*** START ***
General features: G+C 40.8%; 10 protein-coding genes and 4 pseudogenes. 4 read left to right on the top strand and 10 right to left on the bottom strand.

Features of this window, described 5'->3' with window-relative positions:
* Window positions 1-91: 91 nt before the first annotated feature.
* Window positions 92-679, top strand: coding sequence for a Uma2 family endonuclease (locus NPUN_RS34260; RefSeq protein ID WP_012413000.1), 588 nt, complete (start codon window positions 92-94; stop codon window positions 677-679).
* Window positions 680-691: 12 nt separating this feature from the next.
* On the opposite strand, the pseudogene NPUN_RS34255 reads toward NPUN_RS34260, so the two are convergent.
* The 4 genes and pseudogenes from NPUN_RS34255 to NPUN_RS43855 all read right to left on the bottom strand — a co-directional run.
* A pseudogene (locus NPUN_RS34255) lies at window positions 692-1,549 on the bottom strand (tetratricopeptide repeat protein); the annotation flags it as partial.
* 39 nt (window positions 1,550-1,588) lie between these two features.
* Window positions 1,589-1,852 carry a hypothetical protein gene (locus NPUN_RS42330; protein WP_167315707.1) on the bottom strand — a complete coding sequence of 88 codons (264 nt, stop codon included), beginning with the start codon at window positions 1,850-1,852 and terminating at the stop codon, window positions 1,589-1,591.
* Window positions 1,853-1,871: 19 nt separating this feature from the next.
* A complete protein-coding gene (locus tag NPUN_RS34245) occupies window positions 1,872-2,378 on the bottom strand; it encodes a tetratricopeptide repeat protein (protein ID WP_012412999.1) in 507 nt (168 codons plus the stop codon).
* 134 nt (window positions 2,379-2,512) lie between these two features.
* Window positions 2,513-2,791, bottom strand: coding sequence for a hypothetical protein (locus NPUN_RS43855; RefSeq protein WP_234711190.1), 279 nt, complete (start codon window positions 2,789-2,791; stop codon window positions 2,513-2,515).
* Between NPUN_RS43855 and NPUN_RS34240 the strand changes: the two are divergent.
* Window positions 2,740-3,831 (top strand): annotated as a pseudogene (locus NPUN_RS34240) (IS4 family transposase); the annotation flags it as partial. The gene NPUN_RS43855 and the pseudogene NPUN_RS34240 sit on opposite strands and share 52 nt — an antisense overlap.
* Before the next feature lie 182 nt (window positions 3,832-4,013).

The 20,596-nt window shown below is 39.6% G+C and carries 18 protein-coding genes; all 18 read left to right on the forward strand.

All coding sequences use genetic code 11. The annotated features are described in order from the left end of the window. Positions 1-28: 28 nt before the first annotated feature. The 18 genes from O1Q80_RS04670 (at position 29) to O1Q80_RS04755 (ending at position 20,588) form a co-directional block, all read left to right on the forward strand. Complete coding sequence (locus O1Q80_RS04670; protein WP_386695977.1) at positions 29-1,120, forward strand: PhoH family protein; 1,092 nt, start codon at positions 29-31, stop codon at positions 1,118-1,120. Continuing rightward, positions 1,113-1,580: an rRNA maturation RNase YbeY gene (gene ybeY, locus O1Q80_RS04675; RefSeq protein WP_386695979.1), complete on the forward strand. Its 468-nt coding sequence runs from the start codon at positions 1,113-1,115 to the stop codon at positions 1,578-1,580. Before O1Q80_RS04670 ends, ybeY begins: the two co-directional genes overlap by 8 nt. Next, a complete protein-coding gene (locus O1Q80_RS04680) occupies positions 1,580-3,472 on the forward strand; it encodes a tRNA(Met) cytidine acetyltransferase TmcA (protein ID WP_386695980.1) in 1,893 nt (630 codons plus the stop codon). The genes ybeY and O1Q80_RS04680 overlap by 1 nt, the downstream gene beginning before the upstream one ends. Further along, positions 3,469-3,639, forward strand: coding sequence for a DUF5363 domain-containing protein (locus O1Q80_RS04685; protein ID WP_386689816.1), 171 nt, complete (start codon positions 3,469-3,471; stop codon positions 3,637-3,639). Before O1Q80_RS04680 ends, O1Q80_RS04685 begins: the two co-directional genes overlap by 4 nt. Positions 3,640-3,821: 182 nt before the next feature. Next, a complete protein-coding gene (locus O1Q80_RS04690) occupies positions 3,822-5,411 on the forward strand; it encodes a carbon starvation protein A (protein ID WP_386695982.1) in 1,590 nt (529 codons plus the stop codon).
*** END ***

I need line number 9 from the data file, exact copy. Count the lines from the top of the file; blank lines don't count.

* 39 nt (window positions 1,550-1,588) lie between these two features.